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Philadelphia Society for Alleviating the Miseries of Public Prisons records

Ms. Coll. 741

This is a finding aid. It is a description of archival material held at the University of Pennsylvania. Unless otherwise noted, the materials described below are physically available in our reading room, and not digitally available through the web.

Summary Information

Repository:
University of Pennsylvania: Kislak Center for Special Collections, Rare Books and Manuscripts
Creator:
Philadelphia Society for Alleviating the Miseries of Public Prisons.
Title:
Philadelphia Society for Alleviating the Miseries of Public Prisons records
Date [inclusive]:
1787-1883
Call Number:
Ms. Coll. 741
Extent:
0.8 linear feet (2 boxes)
Language:
English
Abstract:
The Philadelphia Society for Alleviating the Miseries of Public Prisons (later the Pennsylvania Prison Society) was formed in 1787 to correct the issues of the city jail where prisoners were held together with little to no regard for age, gender, or nature of crime. This collection includes the Society's administrative records, case reports, and visiting reports.
Cite as:
Philadelphia Society for Alleviating the Miseries of Public Prisons records, 1787-1883, Ms. Coll. 741, Kislak Center for Special Collections, Rare Books and Manuscripts, University of Pennsylvania
PDF Version:

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Biography/History

After the peace of 1783, a group of prominent Philadelphia citizens led by Benjamin Franklin, Benjamin Rush, and others organized a movement to reform the harsh penal code of 1718. The new law substituted public labor for the previous severe punishments. Reaction, however, against the public display of convicts on the streets of the city and the disgraceful conditions in the Walnut Street jail led to the formation of the Philadelphia Society for Alleviating the Miseries of Public Prisons (a name it retained for 100 years, at which time it became the Pennsylvania Prison Society) in 1787, the first of such societies in the world. Members of the Society were appalled by what they learned about the new Walnut Street prison and the next year presented to the state legislature an account of their investigations of conditions and recommended solitary confinement and hard labor as a remedy and reformative strategy. They aimed to correct the issues of city jail where prisoners were held together with little to no regard for age, gender or nature of crime. They advocated for the creation of large penitentiaries in order to ensure prisoners were being properly handled and were active in the construction and establishment of Eastern State Penitentiary from 1822 and 1829. Members of the society believed that the solution to disorder and corruption in prison was the separation of the inmate from other inmates for the entirety of his or her time in prison. After having helped create this model, the Prison Society’s main roles were in oversight and advocacy, prison visiting, and assistance to released prisoners. In 1845, the Prison Society established the Journal of Prison Discipline and Philanthropy, which is still published today as  The Prison Journal.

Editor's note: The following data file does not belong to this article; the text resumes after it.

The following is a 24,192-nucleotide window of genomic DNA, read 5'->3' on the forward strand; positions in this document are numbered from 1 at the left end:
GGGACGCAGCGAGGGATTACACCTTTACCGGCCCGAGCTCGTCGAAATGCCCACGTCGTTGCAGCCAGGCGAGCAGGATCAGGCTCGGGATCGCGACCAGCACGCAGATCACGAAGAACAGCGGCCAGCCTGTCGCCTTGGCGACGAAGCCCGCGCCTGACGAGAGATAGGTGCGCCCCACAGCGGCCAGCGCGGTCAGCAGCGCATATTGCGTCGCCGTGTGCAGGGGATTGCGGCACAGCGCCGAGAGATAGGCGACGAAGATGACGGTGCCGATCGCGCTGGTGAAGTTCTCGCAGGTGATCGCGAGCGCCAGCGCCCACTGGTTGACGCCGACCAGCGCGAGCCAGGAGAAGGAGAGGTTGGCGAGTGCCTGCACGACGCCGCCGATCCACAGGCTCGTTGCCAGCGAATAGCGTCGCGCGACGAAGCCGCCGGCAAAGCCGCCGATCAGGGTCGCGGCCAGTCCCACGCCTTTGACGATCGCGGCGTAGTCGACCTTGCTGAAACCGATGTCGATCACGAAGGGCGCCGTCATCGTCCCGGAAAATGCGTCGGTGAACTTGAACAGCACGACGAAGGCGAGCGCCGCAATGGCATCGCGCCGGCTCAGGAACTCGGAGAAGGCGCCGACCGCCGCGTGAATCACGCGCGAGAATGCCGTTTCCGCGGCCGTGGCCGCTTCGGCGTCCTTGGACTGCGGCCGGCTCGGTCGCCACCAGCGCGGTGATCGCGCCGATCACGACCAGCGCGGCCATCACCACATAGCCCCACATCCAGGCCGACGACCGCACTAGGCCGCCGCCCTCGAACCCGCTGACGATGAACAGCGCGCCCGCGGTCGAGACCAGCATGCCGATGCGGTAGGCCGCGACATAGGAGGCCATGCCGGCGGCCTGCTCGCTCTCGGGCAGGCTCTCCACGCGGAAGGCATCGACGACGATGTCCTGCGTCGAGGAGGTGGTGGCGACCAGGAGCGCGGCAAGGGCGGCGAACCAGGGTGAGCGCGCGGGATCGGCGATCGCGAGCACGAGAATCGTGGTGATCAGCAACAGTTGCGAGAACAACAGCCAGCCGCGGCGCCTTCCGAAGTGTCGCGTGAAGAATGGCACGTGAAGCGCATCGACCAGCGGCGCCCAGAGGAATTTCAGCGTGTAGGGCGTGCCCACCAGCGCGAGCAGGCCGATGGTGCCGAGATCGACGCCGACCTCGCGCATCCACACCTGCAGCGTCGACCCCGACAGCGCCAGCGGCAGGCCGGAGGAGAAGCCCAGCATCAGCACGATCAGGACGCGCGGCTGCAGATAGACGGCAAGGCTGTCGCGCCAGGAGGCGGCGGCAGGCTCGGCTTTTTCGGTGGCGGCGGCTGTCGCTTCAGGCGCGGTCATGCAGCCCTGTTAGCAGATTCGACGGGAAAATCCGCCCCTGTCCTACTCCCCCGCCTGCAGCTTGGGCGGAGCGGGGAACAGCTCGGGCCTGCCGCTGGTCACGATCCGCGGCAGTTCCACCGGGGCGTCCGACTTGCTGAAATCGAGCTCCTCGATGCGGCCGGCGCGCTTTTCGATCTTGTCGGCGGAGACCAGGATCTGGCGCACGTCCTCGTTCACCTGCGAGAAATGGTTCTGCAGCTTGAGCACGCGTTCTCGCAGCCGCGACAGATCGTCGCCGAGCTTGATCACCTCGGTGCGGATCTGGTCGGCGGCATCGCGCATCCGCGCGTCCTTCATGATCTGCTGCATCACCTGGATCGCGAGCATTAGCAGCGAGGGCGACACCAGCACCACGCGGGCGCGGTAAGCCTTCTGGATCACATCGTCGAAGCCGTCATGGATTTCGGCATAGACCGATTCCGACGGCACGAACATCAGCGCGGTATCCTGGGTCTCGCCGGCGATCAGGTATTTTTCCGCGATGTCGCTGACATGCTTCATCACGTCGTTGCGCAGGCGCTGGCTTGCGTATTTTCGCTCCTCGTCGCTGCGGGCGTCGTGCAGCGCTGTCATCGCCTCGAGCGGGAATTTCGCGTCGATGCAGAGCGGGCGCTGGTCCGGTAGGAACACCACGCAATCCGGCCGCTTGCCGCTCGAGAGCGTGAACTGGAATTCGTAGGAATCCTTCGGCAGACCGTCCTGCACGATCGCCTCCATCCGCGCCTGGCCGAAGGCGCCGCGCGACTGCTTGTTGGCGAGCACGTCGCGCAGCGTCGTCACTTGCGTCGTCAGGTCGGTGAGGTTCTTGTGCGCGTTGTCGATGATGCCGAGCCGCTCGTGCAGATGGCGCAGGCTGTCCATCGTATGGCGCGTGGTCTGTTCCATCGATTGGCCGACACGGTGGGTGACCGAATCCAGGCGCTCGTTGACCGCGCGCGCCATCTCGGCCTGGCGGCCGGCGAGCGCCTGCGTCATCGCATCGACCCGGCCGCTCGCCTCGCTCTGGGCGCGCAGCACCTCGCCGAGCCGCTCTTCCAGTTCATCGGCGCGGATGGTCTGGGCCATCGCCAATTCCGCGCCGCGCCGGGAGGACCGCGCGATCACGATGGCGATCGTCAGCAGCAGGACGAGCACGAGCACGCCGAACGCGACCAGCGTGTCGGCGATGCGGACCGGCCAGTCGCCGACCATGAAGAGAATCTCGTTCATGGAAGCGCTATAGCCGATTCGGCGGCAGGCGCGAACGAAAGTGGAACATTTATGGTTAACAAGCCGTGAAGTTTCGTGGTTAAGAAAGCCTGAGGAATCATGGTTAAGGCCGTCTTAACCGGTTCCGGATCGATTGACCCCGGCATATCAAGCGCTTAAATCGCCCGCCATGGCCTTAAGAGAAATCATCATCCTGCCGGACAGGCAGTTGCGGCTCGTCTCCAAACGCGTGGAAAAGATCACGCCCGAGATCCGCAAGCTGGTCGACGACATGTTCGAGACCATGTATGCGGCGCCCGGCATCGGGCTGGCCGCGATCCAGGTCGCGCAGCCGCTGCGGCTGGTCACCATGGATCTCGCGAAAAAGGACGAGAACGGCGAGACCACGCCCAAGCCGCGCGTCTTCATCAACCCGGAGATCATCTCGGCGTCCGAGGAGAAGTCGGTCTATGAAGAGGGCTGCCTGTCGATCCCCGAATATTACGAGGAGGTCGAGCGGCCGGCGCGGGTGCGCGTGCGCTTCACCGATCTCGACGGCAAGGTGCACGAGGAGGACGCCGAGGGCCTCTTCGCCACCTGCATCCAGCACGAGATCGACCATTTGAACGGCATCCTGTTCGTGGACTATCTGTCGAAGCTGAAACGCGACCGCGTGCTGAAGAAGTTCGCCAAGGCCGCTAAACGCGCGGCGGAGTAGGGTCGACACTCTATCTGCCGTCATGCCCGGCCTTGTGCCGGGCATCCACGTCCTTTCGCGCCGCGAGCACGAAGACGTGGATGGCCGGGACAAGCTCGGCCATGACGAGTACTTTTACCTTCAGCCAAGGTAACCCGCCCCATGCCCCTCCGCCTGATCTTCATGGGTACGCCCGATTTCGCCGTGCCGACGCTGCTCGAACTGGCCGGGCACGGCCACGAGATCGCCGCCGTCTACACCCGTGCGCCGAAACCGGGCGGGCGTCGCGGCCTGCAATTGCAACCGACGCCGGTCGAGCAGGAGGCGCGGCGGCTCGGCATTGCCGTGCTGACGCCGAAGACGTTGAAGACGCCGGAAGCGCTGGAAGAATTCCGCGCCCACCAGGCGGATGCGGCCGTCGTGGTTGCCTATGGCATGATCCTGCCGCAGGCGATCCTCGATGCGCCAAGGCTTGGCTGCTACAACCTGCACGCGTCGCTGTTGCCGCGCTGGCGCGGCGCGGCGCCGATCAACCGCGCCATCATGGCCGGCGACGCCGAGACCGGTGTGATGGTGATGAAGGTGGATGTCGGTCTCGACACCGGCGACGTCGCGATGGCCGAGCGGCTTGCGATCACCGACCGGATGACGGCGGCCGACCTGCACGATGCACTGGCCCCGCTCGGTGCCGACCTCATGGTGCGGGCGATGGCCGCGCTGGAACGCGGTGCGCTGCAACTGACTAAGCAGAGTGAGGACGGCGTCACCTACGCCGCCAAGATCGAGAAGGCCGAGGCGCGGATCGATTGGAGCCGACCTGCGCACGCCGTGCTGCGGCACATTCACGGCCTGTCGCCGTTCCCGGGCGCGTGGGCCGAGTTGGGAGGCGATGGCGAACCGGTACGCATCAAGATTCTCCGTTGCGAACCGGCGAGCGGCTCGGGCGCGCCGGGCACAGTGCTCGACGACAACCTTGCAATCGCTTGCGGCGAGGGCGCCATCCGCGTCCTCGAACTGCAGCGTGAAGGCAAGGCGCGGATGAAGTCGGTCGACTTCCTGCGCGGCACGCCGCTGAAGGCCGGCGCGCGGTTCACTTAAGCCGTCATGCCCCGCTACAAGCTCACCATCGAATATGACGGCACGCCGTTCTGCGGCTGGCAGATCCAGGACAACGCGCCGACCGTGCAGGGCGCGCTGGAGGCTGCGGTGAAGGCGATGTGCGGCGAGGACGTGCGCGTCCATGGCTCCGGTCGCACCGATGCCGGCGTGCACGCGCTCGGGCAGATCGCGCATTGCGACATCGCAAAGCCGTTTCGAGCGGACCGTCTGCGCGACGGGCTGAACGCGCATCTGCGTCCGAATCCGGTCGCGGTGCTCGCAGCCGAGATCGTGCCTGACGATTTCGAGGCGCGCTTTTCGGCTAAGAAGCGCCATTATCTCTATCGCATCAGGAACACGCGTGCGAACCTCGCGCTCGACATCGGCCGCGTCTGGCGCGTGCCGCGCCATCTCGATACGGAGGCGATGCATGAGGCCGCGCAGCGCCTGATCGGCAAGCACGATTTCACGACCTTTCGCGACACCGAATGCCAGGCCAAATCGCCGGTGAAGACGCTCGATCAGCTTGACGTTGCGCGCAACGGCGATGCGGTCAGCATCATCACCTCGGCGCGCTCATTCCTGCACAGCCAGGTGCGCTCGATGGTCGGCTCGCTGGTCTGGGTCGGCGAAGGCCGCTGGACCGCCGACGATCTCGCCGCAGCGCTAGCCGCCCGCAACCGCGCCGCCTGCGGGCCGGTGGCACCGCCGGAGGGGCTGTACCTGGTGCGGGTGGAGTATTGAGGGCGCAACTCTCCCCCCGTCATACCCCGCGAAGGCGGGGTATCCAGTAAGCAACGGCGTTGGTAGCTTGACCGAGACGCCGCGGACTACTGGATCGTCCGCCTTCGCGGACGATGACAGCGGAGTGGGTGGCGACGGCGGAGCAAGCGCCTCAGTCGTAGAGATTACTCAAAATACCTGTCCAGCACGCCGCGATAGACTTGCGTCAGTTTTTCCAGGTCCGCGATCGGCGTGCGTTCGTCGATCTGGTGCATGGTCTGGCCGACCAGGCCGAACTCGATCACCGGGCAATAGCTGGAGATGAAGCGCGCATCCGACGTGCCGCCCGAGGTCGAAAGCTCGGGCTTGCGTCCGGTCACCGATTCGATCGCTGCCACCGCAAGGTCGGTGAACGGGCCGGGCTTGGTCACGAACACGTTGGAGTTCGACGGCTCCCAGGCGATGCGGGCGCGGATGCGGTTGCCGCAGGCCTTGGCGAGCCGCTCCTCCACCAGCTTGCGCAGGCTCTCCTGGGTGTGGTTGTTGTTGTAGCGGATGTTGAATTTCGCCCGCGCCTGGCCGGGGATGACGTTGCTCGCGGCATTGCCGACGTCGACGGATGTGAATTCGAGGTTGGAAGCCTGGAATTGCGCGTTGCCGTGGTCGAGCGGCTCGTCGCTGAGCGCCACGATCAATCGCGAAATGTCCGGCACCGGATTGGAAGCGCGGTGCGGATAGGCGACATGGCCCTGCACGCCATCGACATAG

Scope and Contents